Last month, a legal complaint against Piñera “as the perpetrator of the crime against humanity” was filed in a court in Santiago. The court had accepted the case and initiated the investigation. If Piñera is held responsible for the consequences of his political decisions, he will be sentenced to 15 to 20 years in prison.

Origin of the anti-government protests

The social outbreak began on October 18 and was sparked by a high school students’ protest against the increase in the cost of public transportation services in the capital. On October 11, high school students began refusing to buy metro tickets en masse and jumped the turnstiles to protest the hike. The resistance led by the Chilean youth served as the catalyst for the awakening the long standing discontent in the country.

Since October 18, these protests transformed into a demonstration against the anti-people policies introduced by Dictator Augusto Pinochet and intensified by Piñera.

New Constitution

In the face of the social discontent, the Chilean government agreed to write a new constitution but with a catch. On November 15, the ruling party and a small group of opposition parties negotiated on terms to replace the existing constitution and reached an agreement to hold an entry plebiscite for a new constitution in April 2020.

The referendum in April 2020 will raise two questions: whether or not a new Constitution is needed and, if so, what type of body should write it, a “Mixed Constituent Convention” or a “Constituent Convention”. The “Mixed Constituent Convention” will have a 50% representation of parliamentarians and 50% of elected members for this purpose. The “Constituent Convention” will be have a 100% representation of members elected by citizens for this work.

However, mobilizing popular and social sectors rejected the agreement because it didn’t guarantee the creation of a Constituent Assembly and the mechanisms of plurinational participation and gender parity that the social movements had been demanding.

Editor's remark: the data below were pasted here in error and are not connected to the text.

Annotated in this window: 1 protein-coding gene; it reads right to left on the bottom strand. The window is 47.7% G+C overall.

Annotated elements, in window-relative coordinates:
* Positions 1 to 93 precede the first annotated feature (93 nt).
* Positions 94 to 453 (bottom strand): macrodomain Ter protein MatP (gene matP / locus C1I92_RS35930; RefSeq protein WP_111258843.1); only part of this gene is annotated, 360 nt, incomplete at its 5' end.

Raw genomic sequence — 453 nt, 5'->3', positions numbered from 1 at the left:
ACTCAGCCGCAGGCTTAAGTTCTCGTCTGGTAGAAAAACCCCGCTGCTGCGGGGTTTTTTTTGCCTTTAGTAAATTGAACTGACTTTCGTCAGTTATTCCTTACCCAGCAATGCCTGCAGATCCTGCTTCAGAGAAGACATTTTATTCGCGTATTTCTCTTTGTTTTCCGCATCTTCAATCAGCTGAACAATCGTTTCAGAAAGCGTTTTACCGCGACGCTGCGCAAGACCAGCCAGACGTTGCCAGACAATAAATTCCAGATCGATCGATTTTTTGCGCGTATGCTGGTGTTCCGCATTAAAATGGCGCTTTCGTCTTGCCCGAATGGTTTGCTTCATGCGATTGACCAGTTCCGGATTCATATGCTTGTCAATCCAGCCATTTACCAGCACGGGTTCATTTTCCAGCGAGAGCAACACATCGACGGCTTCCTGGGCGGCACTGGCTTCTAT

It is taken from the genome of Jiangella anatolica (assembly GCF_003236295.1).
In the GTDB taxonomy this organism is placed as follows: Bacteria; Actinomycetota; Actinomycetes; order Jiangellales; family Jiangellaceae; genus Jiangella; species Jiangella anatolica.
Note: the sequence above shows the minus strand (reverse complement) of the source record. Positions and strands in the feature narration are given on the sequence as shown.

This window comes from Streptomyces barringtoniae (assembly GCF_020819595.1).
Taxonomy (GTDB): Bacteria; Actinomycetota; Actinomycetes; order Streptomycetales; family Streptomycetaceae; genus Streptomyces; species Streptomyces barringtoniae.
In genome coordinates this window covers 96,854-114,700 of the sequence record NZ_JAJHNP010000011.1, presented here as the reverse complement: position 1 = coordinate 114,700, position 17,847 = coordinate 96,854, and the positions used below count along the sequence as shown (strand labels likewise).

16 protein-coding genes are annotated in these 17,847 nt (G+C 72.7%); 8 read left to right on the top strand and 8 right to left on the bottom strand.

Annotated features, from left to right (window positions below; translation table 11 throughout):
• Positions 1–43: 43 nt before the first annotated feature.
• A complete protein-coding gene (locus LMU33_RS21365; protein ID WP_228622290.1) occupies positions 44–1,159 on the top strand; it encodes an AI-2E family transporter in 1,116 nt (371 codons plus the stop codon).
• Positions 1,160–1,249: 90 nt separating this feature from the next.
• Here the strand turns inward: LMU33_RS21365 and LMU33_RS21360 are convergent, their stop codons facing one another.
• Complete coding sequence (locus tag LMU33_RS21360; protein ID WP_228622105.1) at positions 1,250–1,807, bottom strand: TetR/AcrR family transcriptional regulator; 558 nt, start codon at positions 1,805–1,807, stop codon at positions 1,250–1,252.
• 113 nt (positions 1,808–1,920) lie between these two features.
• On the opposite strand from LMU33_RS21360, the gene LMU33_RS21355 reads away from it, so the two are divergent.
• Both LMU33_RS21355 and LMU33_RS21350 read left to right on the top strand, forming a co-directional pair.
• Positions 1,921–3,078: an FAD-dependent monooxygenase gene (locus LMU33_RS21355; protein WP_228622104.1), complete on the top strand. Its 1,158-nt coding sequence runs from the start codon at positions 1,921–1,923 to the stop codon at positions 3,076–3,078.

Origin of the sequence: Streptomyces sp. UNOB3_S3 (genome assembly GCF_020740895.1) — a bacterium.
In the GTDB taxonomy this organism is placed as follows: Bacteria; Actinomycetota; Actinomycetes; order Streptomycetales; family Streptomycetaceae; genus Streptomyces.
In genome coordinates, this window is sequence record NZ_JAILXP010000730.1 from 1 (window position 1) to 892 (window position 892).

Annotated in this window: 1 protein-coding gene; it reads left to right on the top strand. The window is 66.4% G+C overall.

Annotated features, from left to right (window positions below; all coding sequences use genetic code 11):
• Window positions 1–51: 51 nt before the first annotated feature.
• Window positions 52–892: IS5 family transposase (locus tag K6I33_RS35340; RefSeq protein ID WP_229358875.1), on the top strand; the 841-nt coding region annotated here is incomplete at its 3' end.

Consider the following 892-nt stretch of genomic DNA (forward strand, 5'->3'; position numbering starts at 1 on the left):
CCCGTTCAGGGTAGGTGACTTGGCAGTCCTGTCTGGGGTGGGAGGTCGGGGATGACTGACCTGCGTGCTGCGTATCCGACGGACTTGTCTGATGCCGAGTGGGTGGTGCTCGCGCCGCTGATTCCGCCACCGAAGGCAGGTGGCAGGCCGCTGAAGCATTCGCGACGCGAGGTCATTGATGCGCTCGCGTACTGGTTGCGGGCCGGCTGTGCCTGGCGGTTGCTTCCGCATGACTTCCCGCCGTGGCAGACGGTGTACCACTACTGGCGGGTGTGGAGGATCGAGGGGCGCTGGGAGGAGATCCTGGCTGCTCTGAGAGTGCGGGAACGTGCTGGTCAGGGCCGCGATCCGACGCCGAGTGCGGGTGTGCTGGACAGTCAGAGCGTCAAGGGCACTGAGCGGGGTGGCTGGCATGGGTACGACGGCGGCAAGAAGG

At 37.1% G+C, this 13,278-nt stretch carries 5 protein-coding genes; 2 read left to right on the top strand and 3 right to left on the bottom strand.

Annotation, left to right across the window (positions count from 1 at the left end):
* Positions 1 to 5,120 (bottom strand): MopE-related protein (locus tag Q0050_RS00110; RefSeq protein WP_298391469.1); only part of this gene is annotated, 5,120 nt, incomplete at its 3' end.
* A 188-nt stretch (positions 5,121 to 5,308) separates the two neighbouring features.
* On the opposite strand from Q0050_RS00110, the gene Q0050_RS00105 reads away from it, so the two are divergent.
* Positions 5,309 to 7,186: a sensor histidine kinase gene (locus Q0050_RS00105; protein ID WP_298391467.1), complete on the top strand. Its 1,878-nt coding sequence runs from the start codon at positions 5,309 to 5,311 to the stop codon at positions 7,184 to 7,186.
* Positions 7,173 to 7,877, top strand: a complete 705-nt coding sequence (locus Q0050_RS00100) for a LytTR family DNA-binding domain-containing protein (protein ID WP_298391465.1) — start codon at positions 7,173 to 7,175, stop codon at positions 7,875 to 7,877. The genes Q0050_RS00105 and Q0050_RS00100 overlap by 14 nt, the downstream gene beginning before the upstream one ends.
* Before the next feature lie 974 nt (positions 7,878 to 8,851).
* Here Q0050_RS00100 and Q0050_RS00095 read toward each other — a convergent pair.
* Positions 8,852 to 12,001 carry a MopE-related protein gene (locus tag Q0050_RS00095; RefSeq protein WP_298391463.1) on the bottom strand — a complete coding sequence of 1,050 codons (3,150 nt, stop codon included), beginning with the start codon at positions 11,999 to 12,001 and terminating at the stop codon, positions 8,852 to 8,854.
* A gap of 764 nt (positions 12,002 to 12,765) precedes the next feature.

It was also rejected by the Communist Party of Chile (PCC) and other left-wing parties grouped in the Broad Front.

Together these parties presented a proposal to include gender parity, representatives of Indigenous communities and independent delegates in the Constituent Convention.

On December 18, it was voted in the Chamber of Deputies, along with the constitutional reform bill that modifies Chapter XV of the Constitution, enabling the constitutional process and a referendum. The Chamber of Deputies of Chile approved the bill that proposed to reform the Constitution, but the initiative presented by the representatives of left-wing political parties was rejected due to lack of quorum.

On December 19, it was again debated and voted upon in the Chamber of Deputies and received the parliamentary approval.

“Although there are things to be resolved, which we hope will happen in the Senate, we are happy because this is a significant step for a Democratic Constitutional Process,” tweeted Camila Vallejo Dowling, legislator of the PCC.

The bill is expected to be debated in the Senate in the upcoming week and holds significant importance in calming the popular unrest.

The same day, on December 19, the Chilean Senate approved the amendment of Chapter XV of the Constitution to advance the reform of the Magna Carta with 38 votes in favor, 3 against and no abstention and gave a green light to the constitutional process.

Plebiscite in April

According to the text of the approved reform, the entry plebiscite will be held on April 26, 2020, in which Chileans must choose whether or not they want a change in the Magna Carta sanctioned by the dictatorship of Augusto Pinochet.

If the need for a new Constitution gets approved in April, the election of the members for either of the two authorities: “Mixed Constituent Convention” and “Constituent Convention” will be held in October 2020, along with the regional and municipal elections.